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Thursday, November 19, 2015

Getting Installed Chrome Extensions Remotely

I was looking into whitelisting Chrome extensions via the Google Chrome Group Policy, and I needed to find out which extensions my employees were using. So, I made the following function to help with that. You need to run the function as an account with local admin group membership, since it will use the administrative shares to find the installed extensions. Also worth noting is that all of those "Apps" icons count as extension from Google perspective. Comments in the code, as usual:

################ BEGIN SCRIPT ################

#Example: Get-ChromeExtensions -Computername $Computername -Username $Username

#Define the function with computername and username
function Get-ChromeExtensions {
[CmdletBinding()]            
 Param             
   (                       
    [Parameter(Mandatory=$true,
               Position=0,                          
               ValueFromPipeline=$true,            
               ValueFromPipelineByPropertyName=$true)]            
    [String[]]$ComputerName,
    [Parameter(Mandatory=$true,
               Position=1,                          
               ValueFromPipeline=$true,            
               ValueFromPipelineByPropertyName=$true)]            
    [String[]]$UserName
   )#End Param

Process
{
    #Get Webpage Title
    #I ripped off this function from https://gallery.technet.microsoft.com/scriptcenter/e76a4213-cd05-4735-bf80-d5903171ae11 -Thanks Mike Pfeiffer!
    Function Get-Title { 
    param([string] $url) 
    $wc = New-Object System.Net.WebClient 
    $data = $wc.downloadstring($url) 
    $title = [regex] '(?<=<title>)([\S\s]*?)(?=</title>)' 
    write-output $title.Match($data).value.trim() 
    } #End Function Get-Title

    #Build the path to the remote Chrome Extension folder
    $GoogleExtensionPath = "\\" + $ComputerName + "\C$\Users\" + $Username + "\AppData\Local\Google\Chrome\User Data\Default\Extensions"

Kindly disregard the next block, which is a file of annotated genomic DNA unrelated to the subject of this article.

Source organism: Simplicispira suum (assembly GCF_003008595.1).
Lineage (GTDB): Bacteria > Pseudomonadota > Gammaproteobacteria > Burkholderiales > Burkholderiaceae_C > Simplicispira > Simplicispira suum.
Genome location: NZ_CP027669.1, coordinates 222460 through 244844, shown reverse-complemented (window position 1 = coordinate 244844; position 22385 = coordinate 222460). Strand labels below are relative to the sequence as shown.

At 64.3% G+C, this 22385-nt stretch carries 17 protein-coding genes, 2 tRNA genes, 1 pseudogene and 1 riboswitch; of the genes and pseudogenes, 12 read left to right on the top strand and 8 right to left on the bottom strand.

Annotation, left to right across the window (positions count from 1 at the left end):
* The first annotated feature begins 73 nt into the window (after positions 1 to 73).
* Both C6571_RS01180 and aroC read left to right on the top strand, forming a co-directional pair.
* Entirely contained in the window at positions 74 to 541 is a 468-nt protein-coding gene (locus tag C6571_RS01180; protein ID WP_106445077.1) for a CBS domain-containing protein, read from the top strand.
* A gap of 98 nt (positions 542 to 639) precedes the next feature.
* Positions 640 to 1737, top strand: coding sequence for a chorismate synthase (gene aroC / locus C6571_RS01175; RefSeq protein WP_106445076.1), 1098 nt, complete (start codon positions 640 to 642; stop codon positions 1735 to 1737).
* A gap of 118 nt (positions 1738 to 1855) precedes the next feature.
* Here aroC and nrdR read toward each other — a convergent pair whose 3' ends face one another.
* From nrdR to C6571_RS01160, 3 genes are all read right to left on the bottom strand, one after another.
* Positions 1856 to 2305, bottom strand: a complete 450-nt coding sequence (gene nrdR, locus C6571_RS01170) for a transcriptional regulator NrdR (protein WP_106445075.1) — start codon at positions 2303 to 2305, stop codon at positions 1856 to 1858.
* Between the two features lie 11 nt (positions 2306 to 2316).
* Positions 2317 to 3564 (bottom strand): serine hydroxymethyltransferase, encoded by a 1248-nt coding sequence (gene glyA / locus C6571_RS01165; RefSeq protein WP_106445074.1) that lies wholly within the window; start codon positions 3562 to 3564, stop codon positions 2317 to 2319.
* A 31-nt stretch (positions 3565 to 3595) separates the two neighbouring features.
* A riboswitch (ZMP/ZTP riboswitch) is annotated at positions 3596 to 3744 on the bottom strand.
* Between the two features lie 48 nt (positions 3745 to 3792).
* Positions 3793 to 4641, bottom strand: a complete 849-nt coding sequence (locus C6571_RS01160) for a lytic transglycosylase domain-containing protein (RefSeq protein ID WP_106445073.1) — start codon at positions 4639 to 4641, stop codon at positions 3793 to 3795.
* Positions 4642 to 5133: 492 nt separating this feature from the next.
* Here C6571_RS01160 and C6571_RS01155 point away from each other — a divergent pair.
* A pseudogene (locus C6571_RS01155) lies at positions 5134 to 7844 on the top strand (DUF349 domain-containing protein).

#Check that the computer is reachable
    If ((Test-Connection $Computername -Quiet -Count 1) -eq $False){
        Write-Host -foregroundcolor Red "$ComputerName is not online"
        return
    } #End If

    #Check that the path exists
    If ((Test-Path $GoogleExtensionPath) -eq $False){
        Write-Host -foregroundcolor Red "Path not Found: $GoogleExtensionPath"
        Write-Host -foregroundcolor Red "Chrome is probably not installed OR the username has no profile/is wrong" 
        return
    } #End If

    #Get the foldernames, which are the Google Play Store ID #s
    $ExtensionIDNumbers = Get-Childitem $GoogleExtensionPath *. | select name

    #Build a name for the output file
    $OutputFileName = "C:\Temp\GoogleExtensionList_" + $Computername + "_" + $Username + ".csv"

    #Create an array
    $GoogleExtensionsArray = @()

    #Cycle through each Google ID, and look up the Google Play Store Title, which is the extension name
    Foreach ($GoogleID in $ExtensionIDNumbers){
        $GoogleExtensionsArrayItem = New-Object system.object
        $ExtensionSite = "https://chrome.google.com/webstore/detail/adblock-plus/" + $GoogleID.Name
        $Title = ((Get-Title $ExtensionSite).split("-"))[0]
        $GoogleExtensionsArrayItem | Add-Member -MemberType NoteProperty -Name AppName -Value $Title
        $GoogleExtensionsArrayItem | Add-Member -MemberType NoteProperty -Name ExtensionID -Value ($GoogleID.Name)
        $GoogleExtensionsArray += $GoogleExtensionsArrayItem
    } #End Foreach

    #Export the list of extensions
    $GoogleExtensionsArray | export-csv $OutputFileName -NoTypeInformation
    

}#Process

}#Get-ChromeExtensions

################ END SCRIPT ################

What struck me is that we really need to think of the Chrome browser as almost its own OS. You've removed the ability for your users to install applications on their computer (they don't have local admin privs, right?), but what's to stop them from installing Chrome Extensions. Solitaire and Minesweeper are bad, but Bejeweled is ok?

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